Furthermore, having a QA environment ensures reliability and confidence in our code, pipelines. Likewise, the DEV environment is ever-changing and the same goes for the client requirements. If a QA tries to run a full regression test on a system that is constantly altering, it would be impossible for them to reliably state that all features are “working” at any given time. So, setting up a separate QA environment is a better team decision. Likewise, you want to give the testers an isolated environment on which to test, so that developers and testers can work at simultaneously and the team remains more Agile with iterative developments.

Below you can see a cool a continuous deployment processes scheme:

Best practices & challenges of a QA environment

✅ Let’s review a couple best practices we should include within a QA environment:

  • Understand the test requirements thoroughly and involve the testers and QA.
  • Check for the required hardware and also software licenses.
  • Deploy the browsers and versions required as this would allow cross browser and appliance testing.
  • Planning out the scheduled use of the test environment.
  • Automation tools and also their configurations to speed up repetitive tasks (TestProject‘s 100% free solution would fit here perfectly ✨).

⚡ And like everything in life, there are also some challenges we might face along the way:

  • Make sure proper planning for the appropriate resource usage is done as a team and avoid conflicting ideas. Also, will the QA environment be remote? If so, the team needs to think of all other resources required.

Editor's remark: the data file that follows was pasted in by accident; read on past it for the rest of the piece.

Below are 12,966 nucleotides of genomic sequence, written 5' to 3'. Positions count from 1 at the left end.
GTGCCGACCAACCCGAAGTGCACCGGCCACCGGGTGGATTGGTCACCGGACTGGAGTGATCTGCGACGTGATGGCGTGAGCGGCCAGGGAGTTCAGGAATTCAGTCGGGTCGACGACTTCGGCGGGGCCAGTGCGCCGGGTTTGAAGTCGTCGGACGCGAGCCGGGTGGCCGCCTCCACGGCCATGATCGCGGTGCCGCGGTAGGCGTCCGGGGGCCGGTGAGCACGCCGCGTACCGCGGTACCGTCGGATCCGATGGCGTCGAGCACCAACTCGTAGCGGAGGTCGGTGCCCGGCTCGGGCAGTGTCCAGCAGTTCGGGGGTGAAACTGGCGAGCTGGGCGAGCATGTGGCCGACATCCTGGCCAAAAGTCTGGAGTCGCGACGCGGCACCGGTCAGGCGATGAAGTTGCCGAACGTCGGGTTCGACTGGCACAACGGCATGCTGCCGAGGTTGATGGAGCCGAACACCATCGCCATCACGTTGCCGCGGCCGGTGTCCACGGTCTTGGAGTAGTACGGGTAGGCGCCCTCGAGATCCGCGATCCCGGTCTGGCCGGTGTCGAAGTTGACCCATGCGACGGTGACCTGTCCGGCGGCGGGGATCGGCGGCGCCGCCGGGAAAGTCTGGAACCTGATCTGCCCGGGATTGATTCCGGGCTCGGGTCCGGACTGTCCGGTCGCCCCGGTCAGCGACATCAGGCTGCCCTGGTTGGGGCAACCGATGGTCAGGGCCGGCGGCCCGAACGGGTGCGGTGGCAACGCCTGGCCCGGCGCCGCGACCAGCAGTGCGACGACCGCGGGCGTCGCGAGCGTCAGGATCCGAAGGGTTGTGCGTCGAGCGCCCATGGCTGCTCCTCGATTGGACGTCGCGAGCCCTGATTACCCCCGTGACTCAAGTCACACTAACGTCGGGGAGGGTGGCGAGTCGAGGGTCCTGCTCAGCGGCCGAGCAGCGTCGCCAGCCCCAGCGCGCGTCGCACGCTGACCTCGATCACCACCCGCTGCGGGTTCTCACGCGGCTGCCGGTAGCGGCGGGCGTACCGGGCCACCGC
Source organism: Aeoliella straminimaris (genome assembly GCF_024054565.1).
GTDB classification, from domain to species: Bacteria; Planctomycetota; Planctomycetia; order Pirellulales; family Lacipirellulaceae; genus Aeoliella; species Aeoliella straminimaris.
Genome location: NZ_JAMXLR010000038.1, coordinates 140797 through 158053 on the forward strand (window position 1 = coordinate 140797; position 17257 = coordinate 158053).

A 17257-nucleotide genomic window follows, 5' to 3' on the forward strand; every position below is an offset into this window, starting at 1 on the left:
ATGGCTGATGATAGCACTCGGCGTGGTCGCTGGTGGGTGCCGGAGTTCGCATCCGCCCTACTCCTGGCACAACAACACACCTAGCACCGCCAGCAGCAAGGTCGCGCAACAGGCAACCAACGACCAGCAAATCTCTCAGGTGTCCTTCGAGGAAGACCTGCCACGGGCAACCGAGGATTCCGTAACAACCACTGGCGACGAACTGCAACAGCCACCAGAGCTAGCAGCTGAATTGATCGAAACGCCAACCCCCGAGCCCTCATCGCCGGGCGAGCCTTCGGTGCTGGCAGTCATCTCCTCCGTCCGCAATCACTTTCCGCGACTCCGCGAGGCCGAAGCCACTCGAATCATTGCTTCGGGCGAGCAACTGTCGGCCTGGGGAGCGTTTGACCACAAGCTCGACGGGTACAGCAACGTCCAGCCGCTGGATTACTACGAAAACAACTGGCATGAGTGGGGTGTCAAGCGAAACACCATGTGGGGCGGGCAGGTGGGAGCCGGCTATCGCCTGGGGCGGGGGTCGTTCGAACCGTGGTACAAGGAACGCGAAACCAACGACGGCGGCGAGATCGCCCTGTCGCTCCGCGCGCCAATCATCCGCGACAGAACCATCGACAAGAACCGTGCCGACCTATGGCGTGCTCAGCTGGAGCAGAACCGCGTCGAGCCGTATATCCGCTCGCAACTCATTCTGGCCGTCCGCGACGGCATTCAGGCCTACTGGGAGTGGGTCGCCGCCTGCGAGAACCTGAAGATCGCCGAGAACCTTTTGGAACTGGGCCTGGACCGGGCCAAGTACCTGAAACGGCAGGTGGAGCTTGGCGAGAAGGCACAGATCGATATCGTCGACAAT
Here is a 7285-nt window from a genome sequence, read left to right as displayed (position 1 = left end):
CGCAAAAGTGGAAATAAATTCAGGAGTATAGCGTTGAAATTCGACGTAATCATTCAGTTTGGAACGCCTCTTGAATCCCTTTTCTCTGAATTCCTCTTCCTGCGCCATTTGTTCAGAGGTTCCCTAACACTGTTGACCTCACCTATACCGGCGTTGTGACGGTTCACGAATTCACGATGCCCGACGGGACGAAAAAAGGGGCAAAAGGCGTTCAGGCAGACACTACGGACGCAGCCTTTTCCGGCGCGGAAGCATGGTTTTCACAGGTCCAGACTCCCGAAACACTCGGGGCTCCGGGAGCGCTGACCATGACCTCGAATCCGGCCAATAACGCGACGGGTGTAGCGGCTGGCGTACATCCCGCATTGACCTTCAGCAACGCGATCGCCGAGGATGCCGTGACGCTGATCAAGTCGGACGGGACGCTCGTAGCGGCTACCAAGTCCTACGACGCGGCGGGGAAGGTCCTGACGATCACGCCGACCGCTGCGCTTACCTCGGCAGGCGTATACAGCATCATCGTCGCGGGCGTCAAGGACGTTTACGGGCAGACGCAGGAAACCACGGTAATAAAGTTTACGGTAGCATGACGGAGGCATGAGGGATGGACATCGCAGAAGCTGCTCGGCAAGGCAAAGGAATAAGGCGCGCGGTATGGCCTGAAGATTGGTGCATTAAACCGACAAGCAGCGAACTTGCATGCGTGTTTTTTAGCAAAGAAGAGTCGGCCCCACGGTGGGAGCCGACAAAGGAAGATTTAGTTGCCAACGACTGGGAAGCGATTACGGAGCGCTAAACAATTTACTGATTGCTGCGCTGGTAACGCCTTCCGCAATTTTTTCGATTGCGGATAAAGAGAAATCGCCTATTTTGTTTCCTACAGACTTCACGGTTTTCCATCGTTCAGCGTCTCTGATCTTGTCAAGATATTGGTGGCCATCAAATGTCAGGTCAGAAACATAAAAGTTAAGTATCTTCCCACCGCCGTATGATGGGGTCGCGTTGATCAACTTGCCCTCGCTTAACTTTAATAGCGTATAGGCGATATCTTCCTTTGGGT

• Elaboration of set up time is vital, and to avoid further complications.
  • Make it clear from the very beginning whether this is a strictly QA environment or if developers can also access it? If so, make sure the simultaneous usage does not corrupt any test results.
  • Some tests may require complex test environment configurations. This may end up becoming challenging for the team. Therefore, the team may need to decide on how to proceed in such situations or find a workaround.

In conclusion, testing is a very critical stage of the SDLC. It is risky allowing any defects or bugs in the software being released into the live environments. I personally don’t see a disadvantage in having separate environments for development and testing purposes. This in turn allows both testers and devs to perform their work separately without restricting them to share one environment.

If testers test in a DEV environment, they are likely to see many changes going in simultaneously. Also, it becomes hard to control the state of the environment as multiple developers are working against it. QA environments mimic the production environment, which DEV environment doesn’t. Developers also have different tools and processes they run in their environment that could affect a tester’s result validation. Therefore, it’s vital that the test environments are used for testing the product, its reliability and mainly its production-like. In the end, isn’t it much better to deliver a good quality product, that has been rigorously tested in the QA environment?